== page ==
We have devoted a very large portion of our space to an abstract of the whole work, believing it to be of great general interest, as well as of extraordinary value as a professional history of one of the greatest military operations of modern times. At the very outset we considered it necessary to warn our readers that General de Todleben’s statements respecting the part taken by the Allies in the various engagements he describes are not always accurate or trustworthy. But we are ready to admit that in everything relating to the operations of the Russians he seems to write with a frankness which conciliates confidence and, armed as he is with power to obtain information and possessed of such absolute knowledge he speaks of them with a fulness of authority beyond cavil or exception. His errors in matters of fact as regards the English are, we believe, more numerous and more grave than those into which he has fallen respecting the French. The circumstance may be accounted for by supposing he consulted French in preference to, or in ignorance of, English authorities, and it is not necessary to conclude that he has a prejudice against our army, or that he has been influenced by a friendly censorship of his sheets at Paris. He is at all times ready to do justice to the tenacity, courage, and intrepidity of our soldiers, and if he condemns the slowness of our movements, and the imperfect manner in which our siege works were carried on, he does no more than such excellent judges as Sir John Burgoyne have done beforehand, and he only indicates defects which had their origin perhaps in the very nature of the circumstances under which our soldiers were placed. In his remarks on De Bazancourt’s history, the chief of the English engineers admits that our movements are — at all events, were — too slow, though he might be unwilling to exchange that stateliness of march and advance for the more rapid and vivacious tactics of French troops. No one reprehended more severely the negligent service in the trenches than Sir John Burgoyne. He it was who pressed over and over again on the Generals of Division the necessity of pushing the troops close up to the place before the trenches were opened, and who insisted on the value of near reconnaissances, and it is in our recollection that very early indeed he issued special instructions for the organized operations of the rifle pits which played such an important part in the attack of Sebastopol. In the course of the copious summary and of the translations we have given of Todleben’s work we have almost abstained from comment or criticism, but it is only fair to say that the flank march, however it may demonstrate want of settled purpose, or of a fixed idea as to the assault of the place, and however much it may be open to Todleben’s animadversions, appeared at the time to those supposed to have the wisest heads to be the best course we could adopt, and that its execution eventually enabled us (to use Sir John Lawrence’s simile in his directions to the General in command at Delhi) “to hold on by the nose” of the Russians till the blood and treasure of the vast empire were almost exhausted in that distant spot. If we are to accept Todleben’s testimony, the flank march was an error. According to the same authority, however, the greatest fault we committed was in delaying the assault when the flank march had been effected, and when the south side was almost defenceless. If the object of our expedition to the Crimea was to do the greatest injury to the Russian Empire, and to concentrate the war in one remote corner of it, we may well congratulate ourselves, notwithstanding the misery and disaster which befell our army on the plateau of Sebastopol, that our Generals adopted a policy of procrastination. We do not suppose, however, that any of our leaders will lay claim to any foresight as to the results which ensued from delay. If our object was merely to destroy Sebastopol by a fierce and sudden blow and get away again, of course the expedition was fraught with disappointment. One great effort had put the place at our mercy. Then we gave time to the stunned and bleeding Russian to recover, and when our second blow was delivered it found an enemy ready to receive and return it. Then we could not get away if we would, and perforce we were obliged “to hang on by the nose” till the great creature to whom we clung yielded up what it had so long and so gallantly defended. It may be objected to Todleben that, in saying the Allies ought or ought not to have done certain things, he is bound to follow out the course of events as it would have been according to all probability under the altered march of proceedings. The English and French engineers who are blamed for not attacking the north side may remark that the Russian fleet was already destroyed — in part, at all events — and that the object of the whole operation being to annihilate Russian supremacy in the Black Sea, it became in the next place necessary to demolish the dockyards of Sebastopol, which could only be done by taking possession of the south side in order to blow up the basins. The north, in fact, was but an outwork, and while the Allies were attacking it the Russians would have been fortifying the south side, which was the kernel of the nut. The Allies were not strong enough to attack both sides at once. They could not march into the interior of the country with a strong place in their rear. The answer to all this is contained, perhaps, in the question, “Why did you not calculate on these occurrences before?” Todleben, indeed, asks it in reference to the argument for the flank march founded on the want of a port on the north side. It might easily be supposed the Russians were not going to give up their locks and arsenals sans coup férir — all their history might have taught us they would, in pursuance of their policy, sink, burn, and destroy fleet and town sooner than surrender them. The site of dock and basin was known, so was the absence of a port on the north side. It was almost certain they would not hesitate to bar the roads by immolating a portion of their fleet on the altar of Slavonic pride and patriotism. The Russians were seen on the Alma posted to dispute our advance, and we landed to the north of the position in order to fight them. Was there a man who had an idea as to the course the Allies ought to or were to take when that army had been defeated and had fallen back on Sebastopol? If so, where is he, and where were his plans? Fortunately, it was not under the circumstances requisite for any one to provide for contingencies in case we were defeated. Although the English army may have been badly administered and inefficiently handled, the wonderful precision and deadly effect of its fire testify at all events to the care taken by military reformers, in spite of powerful prejudices at home, to provide our soldiery with a terrible armament, the value of which was soon tested at the Alma, while the brilliant courage and heroic resolution which burnt so brightly and so steadily in the valley of Balaclava and on the gloomy steeps of Inkerman extort the respect and win the ill-disguised admiration of the most unfriendly and able of our censors. General de Todleben may be right in his low estimate of the fitness of our army to struggle against the difficulties created by a rotten civil military organization at home or an imbecile military administration abroad, but he cannot deny that on the fair field and in open day the English soldier has no superior. He may be right in attributing to us a want of aggressive strength by reason of the voluntary system of recruiting and the absence of the conscription; but at all events he must confess that with our small armies we have done great things all over the world; that the prowess of our arms has been felt beyond the farthest range of the double-headed eagle’s flight; and that our lean and hungry English never in all that long Crimean fight gave up one inch of ground to the hosts of Russia. It may, indeed, come to pass that a conscription will become necessary, but so long as an army enlisted by voluntary enrolment can hold our Indian empire and Canada, and all the vast and widespread dependencies "where the tap of British drum follows the course of the rising sun round the world," we may rest content with a system which has since the days of Marlborough secured for our army a splendid reputation, and has enabled it to survive a Walcheren expedition and a Crimean campaign.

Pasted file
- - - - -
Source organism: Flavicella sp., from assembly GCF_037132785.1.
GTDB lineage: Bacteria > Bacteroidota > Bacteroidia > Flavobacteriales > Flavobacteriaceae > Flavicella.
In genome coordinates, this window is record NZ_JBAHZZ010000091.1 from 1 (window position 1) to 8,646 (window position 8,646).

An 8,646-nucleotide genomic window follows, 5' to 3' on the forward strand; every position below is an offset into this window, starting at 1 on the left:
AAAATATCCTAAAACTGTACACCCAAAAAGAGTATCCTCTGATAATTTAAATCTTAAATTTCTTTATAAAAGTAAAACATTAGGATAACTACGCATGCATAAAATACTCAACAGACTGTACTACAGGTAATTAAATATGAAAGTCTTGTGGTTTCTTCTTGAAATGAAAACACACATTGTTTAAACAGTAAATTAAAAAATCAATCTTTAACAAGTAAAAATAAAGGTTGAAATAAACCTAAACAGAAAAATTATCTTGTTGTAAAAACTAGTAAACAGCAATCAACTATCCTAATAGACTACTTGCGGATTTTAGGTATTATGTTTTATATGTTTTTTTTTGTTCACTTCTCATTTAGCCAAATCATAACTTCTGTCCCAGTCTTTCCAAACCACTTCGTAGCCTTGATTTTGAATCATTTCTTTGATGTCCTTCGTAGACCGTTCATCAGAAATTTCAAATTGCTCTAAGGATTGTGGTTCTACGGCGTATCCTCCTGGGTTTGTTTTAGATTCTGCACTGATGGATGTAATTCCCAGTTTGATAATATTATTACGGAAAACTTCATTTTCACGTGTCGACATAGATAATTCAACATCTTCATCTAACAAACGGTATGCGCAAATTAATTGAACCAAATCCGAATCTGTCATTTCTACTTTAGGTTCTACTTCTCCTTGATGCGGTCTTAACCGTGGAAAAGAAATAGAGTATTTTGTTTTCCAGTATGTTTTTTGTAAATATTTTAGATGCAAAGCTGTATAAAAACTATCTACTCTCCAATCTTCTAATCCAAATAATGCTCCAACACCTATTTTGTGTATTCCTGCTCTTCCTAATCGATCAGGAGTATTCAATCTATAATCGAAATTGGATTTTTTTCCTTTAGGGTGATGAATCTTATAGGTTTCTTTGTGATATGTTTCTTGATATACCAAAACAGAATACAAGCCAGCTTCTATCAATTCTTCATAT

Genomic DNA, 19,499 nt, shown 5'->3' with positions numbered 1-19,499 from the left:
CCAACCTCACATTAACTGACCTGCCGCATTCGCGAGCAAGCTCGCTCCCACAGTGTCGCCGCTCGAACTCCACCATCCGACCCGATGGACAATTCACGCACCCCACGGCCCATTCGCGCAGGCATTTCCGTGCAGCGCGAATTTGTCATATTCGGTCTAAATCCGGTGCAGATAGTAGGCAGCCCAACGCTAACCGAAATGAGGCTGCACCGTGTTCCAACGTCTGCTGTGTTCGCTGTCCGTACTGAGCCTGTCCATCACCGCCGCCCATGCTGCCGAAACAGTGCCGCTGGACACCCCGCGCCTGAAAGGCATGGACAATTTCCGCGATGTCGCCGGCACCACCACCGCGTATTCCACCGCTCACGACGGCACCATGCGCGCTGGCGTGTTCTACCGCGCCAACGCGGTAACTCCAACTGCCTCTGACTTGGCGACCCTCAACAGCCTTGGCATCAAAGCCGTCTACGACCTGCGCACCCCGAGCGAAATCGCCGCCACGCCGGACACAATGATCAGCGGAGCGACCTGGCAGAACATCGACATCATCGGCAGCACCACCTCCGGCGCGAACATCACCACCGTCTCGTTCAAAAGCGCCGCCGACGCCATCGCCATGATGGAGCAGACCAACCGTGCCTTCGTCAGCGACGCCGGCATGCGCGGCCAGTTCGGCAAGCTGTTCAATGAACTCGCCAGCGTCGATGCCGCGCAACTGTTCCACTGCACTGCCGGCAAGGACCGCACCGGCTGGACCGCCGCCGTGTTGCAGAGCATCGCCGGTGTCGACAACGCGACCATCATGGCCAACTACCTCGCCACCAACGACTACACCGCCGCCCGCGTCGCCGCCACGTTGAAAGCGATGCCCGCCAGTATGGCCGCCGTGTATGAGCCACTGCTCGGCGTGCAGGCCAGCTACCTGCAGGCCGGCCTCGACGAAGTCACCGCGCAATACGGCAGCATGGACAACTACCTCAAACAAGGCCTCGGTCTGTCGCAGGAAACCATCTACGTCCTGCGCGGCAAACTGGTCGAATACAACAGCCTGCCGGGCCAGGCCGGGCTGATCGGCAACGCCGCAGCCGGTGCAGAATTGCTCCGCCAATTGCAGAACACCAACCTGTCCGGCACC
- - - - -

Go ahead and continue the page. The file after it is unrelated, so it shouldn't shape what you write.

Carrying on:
At the close of General de Todleben’s work there is a large appendix, or “pièces justificatives,” some of which are in advance of the matter contained in the volume. From one of these we learn that the whole loss of the garrison of Sebastopol from fire and combat during the siege was 89,142. In that total the losses at the Alma, at Balaclava, Inkerman, and other places are not included. A number of very minute tables, containing much statistical information, is added to the work, which promises to be still more interesting in the second and concluding volume. In some places there are evidences of excission or unintentional omission, as, for instance, in the description of the battle of Inkerman, where there is a long account of Dannenberg’s changing the disposition of attack for Soimonoff’s column without any remark on the consequences that ensued or any reason being assigned for such a long digression. The translation, we may observe, occasionally seems tautologous, and the book is somewhat overladen with reviews and retrospective summaries; but, on the whole, it is by far the most valuable contribution to the History of the Siege of Sebastopol which has yet appeared, and, taken in conjunction with existing French and English publications, General de Todleben’s volumes promise to afford the materials for a complete account of the great Russian war in the Crimea.


*Défense de Sébastopol. Ouvrage rédigé sous la direction de Lieutenant-Général E de Todleben, Aide-de-Camp Général de S M L’Empereur. Tome I. Première Partie, Deuxième Partie. St Pétersbourg: Imprimerie N Thiebelin et Cie, 1863.

(This concludes The Times’ review of Todleben’s Defense of Sebastopol.)